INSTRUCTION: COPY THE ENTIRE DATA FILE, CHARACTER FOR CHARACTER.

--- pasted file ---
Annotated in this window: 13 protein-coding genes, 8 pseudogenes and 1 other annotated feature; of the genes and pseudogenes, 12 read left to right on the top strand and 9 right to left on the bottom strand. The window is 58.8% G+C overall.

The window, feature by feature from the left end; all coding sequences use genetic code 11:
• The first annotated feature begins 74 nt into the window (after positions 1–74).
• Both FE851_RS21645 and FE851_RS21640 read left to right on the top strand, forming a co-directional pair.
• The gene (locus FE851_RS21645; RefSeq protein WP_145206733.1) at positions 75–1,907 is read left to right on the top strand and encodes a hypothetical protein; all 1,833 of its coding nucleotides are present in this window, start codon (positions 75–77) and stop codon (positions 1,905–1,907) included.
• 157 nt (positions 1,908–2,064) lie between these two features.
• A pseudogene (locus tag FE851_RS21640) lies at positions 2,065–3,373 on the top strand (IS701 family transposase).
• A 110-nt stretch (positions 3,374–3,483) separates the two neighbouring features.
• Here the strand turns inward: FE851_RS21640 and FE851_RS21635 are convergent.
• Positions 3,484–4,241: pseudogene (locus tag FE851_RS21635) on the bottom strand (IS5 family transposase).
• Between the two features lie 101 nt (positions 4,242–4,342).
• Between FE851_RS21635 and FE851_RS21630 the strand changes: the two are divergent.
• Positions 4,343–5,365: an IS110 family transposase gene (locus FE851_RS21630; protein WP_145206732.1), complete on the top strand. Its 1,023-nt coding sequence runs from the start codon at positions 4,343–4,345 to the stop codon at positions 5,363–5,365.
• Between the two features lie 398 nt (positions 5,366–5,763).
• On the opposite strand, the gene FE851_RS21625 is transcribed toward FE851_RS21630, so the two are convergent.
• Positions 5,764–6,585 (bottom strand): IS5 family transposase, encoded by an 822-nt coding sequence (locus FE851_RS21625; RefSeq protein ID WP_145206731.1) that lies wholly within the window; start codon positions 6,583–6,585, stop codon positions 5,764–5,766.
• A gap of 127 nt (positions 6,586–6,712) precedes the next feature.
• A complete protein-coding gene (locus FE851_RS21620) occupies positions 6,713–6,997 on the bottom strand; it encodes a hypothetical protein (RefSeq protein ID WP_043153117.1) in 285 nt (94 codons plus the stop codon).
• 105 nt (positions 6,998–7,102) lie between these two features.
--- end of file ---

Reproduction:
Annotated in this window: 13 protein-coding genes, 8 pseudogenes and 1 other annotated feature; of the genes and pseudogenes, 12 read left to right on the top strand and 9 right to left on the bottom strand. The window is 58.8% G+C overall.

The window, feature by feature from the left end; all coding sequences use genetic code 11:
• The first annotated feature begins 74 nt into the window (after positions 1–74).
• Both FE851_RS21645 and FE851_RS21640 read left to right on the top strand, forming a co-directional pair.
• The gene (locus FE851_RS21645; RefSeq protein WP_145206733.1) at positions 75–1,907 is read left to right on the top strand and encodes a hypothetical protein; all 1,833 of its coding nucleotides are present in this window, start codon (positions 75–77) and stop codon (positions 1,905–1,907) included.
• 157 nt (positions 1,908–2,064) lie between these two features.
• A pseudogene (locus tag FE851_RS21640) lies at positions 2,065–3,373 on the top strand (IS701 family transposase).
• A 110-nt stretch (positions 3,374–3,483) separates the two neighbouring features.
• Here the strand turns inward: FE851_RS21640 and FE851_RS21635 are convergent.
• Positions 3,484–4,241: pseudogene (locus tag FE851_RS21635) on the bottom strand (IS5 family transposase).
• Between the two features lie 101 nt (positions 4,242–4,342).
• Between FE851_RS21635 and FE851_RS21630 the strand changes: the two are divergent.
• Positions 4,343–5,365: an IS110 family transposase gene (locus FE851_RS21630; protein WP_145206732.1), complete on the top strand. Its 1,023-nt coding sequence runs from the start codon at positions 4,343–4,345 to the stop codon at positions 5,363–5,365.
• Between the two features lie 398 nt (positions 5,366–5,763).
• On the opposite strand, the gene FE851_RS21625 is transcribed toward FE851_RS21630, so the two are convergent.
• Positions 5,764–6,585 (bottom strand): IS5 family transposase, encoded by an 822-nt coding sequence (locus FE851_RS21625; RefSeq protein ID WP_145206731.1) that lies wholly within the window; start codon positions 6,583–6,585, stop codon positions 5,764–5,766.
• A gap of 127 nt (positions 6,586–6,712) precedes the next feature.
• A complete protein-coding gene (locus FE851_RS21620) occupies positions 6,713–6,997 on the bottom strand; it encodes a hypothetical protein (RefSeq protein ID WP_043153117.1) in 285 nt (94 codons plus the stop codon).
• 105 nt (positions 6,998–7,102) lie between these two features.